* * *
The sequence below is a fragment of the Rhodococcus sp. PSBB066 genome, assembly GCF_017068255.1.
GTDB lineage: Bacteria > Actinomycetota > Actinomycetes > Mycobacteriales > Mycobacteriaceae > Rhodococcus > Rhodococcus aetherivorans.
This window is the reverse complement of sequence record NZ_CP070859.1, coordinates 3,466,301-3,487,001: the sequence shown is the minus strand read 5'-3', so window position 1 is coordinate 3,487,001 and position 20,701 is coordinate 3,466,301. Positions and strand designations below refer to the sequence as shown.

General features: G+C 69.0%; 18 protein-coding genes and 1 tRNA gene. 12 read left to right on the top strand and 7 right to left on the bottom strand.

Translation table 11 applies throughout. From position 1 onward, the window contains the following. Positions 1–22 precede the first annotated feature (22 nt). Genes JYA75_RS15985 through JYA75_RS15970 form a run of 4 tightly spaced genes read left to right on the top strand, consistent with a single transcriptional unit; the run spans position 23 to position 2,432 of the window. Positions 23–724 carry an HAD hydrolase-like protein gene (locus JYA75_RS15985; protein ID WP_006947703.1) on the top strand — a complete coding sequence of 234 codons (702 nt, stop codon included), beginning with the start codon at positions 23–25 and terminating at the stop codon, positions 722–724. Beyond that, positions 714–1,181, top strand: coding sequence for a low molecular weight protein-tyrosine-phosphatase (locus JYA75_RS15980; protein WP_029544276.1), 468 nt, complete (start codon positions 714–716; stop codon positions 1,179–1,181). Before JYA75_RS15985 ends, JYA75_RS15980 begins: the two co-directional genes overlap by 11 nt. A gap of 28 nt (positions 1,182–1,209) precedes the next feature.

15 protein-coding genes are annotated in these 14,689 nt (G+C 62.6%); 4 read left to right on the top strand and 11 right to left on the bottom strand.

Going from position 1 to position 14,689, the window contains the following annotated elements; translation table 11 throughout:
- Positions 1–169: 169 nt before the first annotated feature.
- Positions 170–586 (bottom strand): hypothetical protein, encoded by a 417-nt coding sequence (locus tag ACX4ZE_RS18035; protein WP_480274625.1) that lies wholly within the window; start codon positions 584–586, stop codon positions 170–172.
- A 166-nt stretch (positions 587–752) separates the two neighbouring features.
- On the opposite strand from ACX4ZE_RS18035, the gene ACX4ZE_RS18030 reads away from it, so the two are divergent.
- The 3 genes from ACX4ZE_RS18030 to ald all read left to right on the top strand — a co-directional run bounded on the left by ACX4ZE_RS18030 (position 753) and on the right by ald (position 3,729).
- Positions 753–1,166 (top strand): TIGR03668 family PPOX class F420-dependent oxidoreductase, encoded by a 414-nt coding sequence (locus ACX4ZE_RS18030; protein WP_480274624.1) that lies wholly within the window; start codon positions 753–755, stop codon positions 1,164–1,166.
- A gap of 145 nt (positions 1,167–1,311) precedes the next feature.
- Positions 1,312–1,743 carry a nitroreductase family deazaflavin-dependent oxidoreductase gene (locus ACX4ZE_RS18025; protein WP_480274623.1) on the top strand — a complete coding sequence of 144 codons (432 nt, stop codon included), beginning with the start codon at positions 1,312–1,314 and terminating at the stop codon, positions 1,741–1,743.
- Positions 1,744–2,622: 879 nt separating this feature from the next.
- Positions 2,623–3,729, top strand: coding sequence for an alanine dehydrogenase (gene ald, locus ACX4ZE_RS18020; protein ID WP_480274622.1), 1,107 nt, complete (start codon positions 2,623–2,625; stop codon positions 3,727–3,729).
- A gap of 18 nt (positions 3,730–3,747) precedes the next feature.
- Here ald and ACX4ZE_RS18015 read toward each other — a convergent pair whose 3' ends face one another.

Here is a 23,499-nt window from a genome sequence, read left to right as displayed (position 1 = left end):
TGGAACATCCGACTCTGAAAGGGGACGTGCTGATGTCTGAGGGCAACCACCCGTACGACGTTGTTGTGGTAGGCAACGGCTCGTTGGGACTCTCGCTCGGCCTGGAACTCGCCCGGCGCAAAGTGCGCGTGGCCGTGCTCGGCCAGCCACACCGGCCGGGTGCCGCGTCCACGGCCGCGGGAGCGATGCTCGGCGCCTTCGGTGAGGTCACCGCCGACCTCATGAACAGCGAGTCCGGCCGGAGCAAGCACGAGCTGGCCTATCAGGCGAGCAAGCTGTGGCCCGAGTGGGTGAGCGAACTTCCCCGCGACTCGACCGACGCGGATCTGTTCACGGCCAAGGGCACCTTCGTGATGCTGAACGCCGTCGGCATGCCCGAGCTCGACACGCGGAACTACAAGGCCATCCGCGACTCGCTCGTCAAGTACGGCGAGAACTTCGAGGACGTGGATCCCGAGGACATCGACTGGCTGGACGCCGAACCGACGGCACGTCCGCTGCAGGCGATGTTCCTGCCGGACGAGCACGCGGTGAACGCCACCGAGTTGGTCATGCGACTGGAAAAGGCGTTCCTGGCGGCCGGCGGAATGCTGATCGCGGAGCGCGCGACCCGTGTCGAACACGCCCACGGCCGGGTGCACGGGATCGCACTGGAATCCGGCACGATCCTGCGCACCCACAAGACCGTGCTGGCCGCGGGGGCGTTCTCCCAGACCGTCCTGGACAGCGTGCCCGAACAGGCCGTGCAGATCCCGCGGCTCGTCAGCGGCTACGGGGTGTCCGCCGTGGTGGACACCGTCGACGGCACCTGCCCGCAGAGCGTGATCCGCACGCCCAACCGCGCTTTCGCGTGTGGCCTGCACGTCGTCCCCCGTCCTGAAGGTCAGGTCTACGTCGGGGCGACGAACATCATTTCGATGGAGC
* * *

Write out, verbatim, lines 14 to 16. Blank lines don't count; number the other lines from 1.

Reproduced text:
- A gap of 145 nt (positions 1,167–1,311) precedes the next feature.
- Positions 1,312–1,743 carry a nitroreductase family deazaflavin-dependent oxidoreductase gene (locus ACX4ZE_RS18025; protein WP_480274623.1) on the top strand — a complete coding sequence of 144 codons (432 nt, stop codon included), beginning with the start codon at positions 1,312–1,314 and terminating at the stop codon, positions 1,741–1,743.
- Positions 1,744–2,622: 879 nt separating this feature from the next.